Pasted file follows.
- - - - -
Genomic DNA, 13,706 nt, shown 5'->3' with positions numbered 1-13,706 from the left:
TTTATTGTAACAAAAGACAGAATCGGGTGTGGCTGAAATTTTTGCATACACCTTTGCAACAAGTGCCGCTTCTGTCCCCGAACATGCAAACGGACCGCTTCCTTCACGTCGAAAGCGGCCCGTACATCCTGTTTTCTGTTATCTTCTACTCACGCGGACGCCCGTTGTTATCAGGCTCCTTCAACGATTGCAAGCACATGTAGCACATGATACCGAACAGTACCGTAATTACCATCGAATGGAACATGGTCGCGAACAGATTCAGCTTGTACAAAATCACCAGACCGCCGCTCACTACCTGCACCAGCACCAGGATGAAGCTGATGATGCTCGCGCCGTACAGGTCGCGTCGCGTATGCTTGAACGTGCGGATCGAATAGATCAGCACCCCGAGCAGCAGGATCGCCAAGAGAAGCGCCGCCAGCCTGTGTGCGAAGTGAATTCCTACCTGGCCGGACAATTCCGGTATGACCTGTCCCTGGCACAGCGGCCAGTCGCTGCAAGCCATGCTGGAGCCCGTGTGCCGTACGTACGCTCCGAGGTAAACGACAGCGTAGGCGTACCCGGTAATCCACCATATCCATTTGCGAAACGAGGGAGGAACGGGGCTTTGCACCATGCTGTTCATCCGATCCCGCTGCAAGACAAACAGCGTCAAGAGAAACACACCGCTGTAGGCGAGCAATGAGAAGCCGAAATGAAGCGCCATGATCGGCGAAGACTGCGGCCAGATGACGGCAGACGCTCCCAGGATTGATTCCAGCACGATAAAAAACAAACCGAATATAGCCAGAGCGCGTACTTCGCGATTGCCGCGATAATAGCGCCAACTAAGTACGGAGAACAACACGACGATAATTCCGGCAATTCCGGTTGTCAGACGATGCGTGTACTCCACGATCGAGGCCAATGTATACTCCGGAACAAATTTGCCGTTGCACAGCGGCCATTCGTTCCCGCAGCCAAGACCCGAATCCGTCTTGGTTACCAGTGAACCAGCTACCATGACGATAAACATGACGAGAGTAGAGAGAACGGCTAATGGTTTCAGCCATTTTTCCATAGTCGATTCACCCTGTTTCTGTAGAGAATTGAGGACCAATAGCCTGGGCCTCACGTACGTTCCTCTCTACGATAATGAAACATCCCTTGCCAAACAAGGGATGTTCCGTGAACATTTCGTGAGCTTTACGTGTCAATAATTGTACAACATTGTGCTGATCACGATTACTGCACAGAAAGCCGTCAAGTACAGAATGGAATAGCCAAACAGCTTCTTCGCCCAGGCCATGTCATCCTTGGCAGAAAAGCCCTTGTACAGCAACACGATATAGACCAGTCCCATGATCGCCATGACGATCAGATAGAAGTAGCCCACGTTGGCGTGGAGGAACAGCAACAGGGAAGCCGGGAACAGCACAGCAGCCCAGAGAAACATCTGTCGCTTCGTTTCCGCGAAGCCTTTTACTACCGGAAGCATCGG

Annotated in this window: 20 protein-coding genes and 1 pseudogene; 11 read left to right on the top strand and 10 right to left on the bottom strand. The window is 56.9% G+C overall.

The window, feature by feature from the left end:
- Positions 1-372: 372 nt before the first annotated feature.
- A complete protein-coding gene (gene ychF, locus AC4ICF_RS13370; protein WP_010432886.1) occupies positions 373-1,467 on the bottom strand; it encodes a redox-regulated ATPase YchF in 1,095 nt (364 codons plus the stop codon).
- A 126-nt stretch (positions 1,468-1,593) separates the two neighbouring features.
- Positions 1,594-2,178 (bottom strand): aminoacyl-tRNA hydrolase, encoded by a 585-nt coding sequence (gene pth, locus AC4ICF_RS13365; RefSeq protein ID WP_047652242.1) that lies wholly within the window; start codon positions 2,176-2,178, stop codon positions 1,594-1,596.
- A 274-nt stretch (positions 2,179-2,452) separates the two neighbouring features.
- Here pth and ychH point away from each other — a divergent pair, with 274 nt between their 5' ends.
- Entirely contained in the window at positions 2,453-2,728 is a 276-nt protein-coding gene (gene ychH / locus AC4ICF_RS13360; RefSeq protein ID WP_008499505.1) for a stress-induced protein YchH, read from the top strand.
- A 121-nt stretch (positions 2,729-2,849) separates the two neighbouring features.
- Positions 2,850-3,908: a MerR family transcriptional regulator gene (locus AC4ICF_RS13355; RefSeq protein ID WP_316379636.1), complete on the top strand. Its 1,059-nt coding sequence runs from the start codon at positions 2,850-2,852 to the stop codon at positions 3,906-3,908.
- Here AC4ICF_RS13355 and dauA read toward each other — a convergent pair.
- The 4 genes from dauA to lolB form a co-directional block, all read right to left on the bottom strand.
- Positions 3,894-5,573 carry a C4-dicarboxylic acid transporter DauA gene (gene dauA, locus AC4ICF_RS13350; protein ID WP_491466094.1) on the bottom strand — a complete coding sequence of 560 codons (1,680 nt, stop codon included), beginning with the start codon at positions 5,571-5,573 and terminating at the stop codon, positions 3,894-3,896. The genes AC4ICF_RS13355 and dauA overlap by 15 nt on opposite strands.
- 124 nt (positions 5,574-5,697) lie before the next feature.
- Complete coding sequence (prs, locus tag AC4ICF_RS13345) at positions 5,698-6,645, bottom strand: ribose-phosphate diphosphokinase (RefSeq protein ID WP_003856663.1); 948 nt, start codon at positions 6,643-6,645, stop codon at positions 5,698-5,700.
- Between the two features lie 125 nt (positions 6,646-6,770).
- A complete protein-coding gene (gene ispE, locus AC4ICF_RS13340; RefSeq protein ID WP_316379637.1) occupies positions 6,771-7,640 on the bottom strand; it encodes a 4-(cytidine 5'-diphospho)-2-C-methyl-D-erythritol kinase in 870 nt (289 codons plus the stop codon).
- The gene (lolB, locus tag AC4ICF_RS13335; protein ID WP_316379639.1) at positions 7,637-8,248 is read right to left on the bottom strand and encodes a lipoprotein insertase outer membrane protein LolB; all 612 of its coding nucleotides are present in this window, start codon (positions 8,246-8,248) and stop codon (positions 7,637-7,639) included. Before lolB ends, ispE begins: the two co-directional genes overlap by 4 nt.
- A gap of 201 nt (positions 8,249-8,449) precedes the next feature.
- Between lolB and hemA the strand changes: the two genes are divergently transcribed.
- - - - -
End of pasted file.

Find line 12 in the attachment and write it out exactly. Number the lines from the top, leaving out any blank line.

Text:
- A 121-nt stretch (positions 2,729-2,849) separates the two neighbouring features.